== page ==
On this day in 1912, real estate firms were throwing their support behind a rail line connecting Edmonton to St. Albert.
The ad drops some not-so-subtle hints that potential land buyers should hurry, as the company claims it has received "numerous enquiries" about plots along the Edmonton Interurban Railway — even though the railway didn't actually exist yet.
The early 20th century was a time of explosive growth for Edmonton. It had a population of 8,350 in 1904 when it graduated to city status. A decade later, it had ballooned to 72,516 residents. As the population swelled, so did the city's borders. However, poor transportation made it difficult for those on the outskirts to reach other parts of the city, and for those in the centre to find relief from the blocks of roads and buildings.
A rail connection to St. Albert was seen as a solution to those woes. In 1912, the main road connecting the two communities was a muddy mess, often unusable in wet weather. But if a reliable rail link was established between Edmonton and St. Albert, it would allow new arrivals to choose where to live and encourage development along the entire line. Discussion of the urban railway had gone on for years, but it was Raymond Brutinel who would actually build it. The wealthy financier came to Canada in 1905 after deserting the French army. Once in Alberta, Brutinel made a small fortune investing in coal mines and setting up electric streetlights in St. Albert.
In 1910, Brutinel formed a company to build the all-electric railway connecting the two areas. The line was meant to be the first step in a railway that would connect Edmonton to Tofield, Pigeon Lake, and Namao. Construction began two years later and was finished the year after. By that time, the Edmonton Interurban Railway couldn't afford to run only on electricity. Instead, it bought two hybrid gas-electric train cars, an uncommon vehicle.
By December 1913, the line started running with one car (the other was on its way from England, but would never actually see service on the line). The 45-minute journey from St. Albert to Edmonton had five stops, including at Summerland, a proposed subdivision north of Calder. The Edmonton terminus was at 124th Street, where passengers could then transfer to the Edmonton Radial Railway to reach other parts of the city.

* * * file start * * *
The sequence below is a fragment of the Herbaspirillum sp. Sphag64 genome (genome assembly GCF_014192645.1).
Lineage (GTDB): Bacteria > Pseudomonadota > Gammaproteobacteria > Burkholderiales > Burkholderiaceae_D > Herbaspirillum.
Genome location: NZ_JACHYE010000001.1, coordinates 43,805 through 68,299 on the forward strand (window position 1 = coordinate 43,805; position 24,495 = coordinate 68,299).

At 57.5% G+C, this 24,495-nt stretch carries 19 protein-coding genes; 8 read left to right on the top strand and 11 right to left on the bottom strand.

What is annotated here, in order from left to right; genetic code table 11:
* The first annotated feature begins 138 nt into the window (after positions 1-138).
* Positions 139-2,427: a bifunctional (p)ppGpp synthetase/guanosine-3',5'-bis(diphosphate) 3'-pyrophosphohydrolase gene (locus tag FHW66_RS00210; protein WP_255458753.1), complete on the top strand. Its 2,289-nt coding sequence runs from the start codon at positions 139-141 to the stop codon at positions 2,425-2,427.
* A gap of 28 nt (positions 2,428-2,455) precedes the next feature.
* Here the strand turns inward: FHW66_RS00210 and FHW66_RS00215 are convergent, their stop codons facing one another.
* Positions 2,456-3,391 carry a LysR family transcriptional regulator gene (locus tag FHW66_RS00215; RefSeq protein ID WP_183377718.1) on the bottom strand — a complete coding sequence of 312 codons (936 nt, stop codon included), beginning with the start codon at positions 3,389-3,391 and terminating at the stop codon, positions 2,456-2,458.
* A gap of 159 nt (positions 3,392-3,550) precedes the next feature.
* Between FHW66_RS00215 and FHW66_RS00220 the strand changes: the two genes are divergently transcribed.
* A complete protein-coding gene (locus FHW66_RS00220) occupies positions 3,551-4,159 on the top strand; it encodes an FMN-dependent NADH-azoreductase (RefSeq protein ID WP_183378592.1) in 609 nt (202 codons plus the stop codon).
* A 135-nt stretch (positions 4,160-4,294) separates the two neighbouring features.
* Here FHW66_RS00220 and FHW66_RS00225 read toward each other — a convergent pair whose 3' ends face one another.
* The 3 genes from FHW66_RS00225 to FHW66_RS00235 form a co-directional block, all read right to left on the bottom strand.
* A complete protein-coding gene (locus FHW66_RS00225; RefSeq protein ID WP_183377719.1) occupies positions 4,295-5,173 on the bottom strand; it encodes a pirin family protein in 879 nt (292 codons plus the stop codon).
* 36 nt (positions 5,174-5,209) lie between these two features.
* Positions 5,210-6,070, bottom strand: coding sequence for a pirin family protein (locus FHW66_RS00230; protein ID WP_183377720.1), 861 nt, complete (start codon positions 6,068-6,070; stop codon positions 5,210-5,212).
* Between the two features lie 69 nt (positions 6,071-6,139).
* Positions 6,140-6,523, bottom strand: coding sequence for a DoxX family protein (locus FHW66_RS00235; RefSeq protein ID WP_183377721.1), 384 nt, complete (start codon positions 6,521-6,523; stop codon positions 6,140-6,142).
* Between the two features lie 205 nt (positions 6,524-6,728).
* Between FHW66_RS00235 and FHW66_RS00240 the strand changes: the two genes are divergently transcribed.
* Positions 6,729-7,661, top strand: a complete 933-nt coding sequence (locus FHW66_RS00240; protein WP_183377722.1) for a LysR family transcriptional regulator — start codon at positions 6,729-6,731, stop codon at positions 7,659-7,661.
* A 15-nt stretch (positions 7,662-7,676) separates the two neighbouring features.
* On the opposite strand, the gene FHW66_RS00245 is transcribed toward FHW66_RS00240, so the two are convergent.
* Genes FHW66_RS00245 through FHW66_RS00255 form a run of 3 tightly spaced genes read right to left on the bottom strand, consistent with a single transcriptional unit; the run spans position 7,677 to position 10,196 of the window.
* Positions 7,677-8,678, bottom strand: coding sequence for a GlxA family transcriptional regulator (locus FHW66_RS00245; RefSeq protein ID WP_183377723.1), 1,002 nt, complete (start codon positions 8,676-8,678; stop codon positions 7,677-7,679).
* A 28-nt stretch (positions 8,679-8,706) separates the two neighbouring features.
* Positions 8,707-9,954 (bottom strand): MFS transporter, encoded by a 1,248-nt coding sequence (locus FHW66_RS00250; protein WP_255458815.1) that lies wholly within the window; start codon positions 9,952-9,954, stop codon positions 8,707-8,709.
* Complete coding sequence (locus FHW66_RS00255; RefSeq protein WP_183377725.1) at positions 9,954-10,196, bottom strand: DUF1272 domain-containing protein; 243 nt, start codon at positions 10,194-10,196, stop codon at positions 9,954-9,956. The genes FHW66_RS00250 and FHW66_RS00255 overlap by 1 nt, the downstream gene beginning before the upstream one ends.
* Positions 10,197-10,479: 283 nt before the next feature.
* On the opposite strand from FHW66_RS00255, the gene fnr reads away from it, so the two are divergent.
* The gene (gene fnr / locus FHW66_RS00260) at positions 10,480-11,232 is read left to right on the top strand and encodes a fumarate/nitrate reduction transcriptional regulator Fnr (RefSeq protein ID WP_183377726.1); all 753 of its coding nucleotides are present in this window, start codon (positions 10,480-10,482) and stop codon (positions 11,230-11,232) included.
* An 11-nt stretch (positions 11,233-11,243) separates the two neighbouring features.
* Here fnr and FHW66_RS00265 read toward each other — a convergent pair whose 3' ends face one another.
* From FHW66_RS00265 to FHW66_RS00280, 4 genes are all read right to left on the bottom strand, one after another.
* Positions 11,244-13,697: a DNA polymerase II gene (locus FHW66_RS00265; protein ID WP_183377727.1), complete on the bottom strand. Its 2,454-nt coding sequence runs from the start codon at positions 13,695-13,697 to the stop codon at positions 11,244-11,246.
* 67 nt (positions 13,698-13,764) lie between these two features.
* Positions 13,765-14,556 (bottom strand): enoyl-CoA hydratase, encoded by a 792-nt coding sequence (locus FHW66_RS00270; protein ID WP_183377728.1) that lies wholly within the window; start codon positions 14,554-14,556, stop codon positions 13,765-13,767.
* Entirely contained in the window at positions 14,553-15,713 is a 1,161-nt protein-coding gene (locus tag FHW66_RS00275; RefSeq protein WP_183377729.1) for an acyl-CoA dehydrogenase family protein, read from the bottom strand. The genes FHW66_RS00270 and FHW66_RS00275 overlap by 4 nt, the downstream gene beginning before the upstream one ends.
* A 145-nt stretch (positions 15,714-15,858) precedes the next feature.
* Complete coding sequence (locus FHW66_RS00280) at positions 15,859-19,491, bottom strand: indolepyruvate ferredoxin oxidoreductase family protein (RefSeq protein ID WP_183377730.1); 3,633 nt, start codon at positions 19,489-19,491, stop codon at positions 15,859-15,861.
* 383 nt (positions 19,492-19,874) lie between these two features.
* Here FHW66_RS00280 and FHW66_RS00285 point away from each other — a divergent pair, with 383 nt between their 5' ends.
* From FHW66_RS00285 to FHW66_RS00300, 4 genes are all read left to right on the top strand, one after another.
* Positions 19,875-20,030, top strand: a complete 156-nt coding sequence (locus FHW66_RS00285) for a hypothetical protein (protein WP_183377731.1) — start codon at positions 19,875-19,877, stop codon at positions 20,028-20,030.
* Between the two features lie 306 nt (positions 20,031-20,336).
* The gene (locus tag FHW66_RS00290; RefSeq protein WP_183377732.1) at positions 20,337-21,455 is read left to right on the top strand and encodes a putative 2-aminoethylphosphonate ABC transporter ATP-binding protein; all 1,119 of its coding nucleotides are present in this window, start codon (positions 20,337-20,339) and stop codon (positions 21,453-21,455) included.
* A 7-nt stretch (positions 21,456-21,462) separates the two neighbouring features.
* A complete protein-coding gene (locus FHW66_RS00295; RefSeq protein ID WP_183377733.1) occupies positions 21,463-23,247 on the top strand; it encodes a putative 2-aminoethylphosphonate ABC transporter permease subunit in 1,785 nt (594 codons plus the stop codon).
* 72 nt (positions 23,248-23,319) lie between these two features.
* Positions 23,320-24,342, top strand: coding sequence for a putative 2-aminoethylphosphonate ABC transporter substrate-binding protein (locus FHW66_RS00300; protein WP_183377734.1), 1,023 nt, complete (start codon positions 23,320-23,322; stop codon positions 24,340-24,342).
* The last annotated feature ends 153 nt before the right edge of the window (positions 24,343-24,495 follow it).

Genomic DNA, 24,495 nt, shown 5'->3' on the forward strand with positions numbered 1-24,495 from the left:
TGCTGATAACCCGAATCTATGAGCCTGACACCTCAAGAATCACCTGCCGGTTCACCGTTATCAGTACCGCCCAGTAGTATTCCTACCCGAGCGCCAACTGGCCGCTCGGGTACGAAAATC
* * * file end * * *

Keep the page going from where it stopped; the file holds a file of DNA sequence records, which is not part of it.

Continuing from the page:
Fate almost immediately turned against the Interurban Railway. Its single car, while quite comfortable, broke down often; the wait times to transfer between railways were long and frustrating; and the economy slowed. The final spike in the railway's coffin came when a fire in 1914 destroyed its train barn and the railway's only operating car. While there was some talk of rebuilding, the ambitious dream was dead less than a year after the railway opened. Brutinel went on to form a machine gun company for the British army and returned to France to join the war effort in 1915.
Over the decades, St. Albert and Edmonton have both continued to grow. No longer attached by just a single muddy road, the two cities are far more closely connected than a century ago. The question of a rail link between the two remains an open question and Edmonton city council has approved a proposed route that would bring the LRT right up to St. Albert's borders. And both cities, like much of the province, are going through a housing construction boom that once again brings up questions of how they will continue to grow in the future.
This is based on a clipping found on Vintage Edmonton, a daily look at Edmonton's history from armchair archivist @revRecluse — follow @VintageEdmonton for daily ephemera via Twitter.